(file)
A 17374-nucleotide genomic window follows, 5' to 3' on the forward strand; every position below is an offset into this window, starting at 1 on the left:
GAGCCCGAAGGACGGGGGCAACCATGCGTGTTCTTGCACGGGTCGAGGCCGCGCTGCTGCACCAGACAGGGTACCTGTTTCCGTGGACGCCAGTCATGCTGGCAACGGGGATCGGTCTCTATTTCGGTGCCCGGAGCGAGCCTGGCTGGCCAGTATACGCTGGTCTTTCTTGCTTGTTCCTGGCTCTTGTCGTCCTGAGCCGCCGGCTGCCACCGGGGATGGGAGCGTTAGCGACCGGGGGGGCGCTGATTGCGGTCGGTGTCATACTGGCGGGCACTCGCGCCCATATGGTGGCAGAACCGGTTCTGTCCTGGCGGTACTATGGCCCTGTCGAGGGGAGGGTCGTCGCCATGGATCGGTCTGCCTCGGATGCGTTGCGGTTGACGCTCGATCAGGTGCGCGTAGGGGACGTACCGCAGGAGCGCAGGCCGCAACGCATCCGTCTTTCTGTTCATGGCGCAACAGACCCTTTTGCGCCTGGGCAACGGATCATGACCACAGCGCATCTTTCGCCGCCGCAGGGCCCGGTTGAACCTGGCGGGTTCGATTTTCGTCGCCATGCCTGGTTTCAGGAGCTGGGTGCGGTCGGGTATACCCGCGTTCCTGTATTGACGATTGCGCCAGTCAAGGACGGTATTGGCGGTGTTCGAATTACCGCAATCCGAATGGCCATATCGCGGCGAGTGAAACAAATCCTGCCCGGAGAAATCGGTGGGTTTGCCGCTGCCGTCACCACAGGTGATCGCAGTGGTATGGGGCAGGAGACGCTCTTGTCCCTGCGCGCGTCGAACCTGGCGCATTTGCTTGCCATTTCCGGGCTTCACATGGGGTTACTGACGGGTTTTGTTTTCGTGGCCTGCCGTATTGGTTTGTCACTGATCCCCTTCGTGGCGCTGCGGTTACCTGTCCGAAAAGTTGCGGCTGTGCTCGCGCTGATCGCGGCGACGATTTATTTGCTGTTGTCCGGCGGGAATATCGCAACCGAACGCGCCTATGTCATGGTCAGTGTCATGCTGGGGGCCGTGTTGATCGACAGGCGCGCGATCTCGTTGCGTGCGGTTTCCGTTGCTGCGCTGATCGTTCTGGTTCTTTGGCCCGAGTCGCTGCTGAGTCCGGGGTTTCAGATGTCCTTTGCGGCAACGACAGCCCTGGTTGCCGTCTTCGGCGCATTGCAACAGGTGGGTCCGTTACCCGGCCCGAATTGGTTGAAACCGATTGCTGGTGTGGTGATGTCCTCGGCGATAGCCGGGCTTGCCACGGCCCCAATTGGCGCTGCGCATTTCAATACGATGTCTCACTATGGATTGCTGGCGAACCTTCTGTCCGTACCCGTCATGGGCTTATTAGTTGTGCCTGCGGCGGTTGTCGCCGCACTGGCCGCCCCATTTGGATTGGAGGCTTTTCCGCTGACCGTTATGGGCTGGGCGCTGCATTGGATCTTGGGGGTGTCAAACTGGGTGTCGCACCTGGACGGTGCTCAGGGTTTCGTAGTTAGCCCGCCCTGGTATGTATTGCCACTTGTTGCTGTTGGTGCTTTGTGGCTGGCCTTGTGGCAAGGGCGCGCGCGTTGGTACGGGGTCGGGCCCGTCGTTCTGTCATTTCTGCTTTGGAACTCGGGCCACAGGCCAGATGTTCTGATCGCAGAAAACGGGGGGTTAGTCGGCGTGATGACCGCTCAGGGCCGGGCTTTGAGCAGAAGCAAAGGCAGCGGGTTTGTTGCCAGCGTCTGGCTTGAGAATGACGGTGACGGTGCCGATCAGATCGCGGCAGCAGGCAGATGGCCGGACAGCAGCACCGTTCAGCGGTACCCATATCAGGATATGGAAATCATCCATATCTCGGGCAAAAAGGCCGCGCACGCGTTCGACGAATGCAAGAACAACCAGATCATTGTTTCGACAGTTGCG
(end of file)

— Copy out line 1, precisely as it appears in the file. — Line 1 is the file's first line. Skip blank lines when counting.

A 17374-nucleotide genomic window follows, 5' to 3' on the forward strand; every position below is an offset into this window, starting at 1 on the left: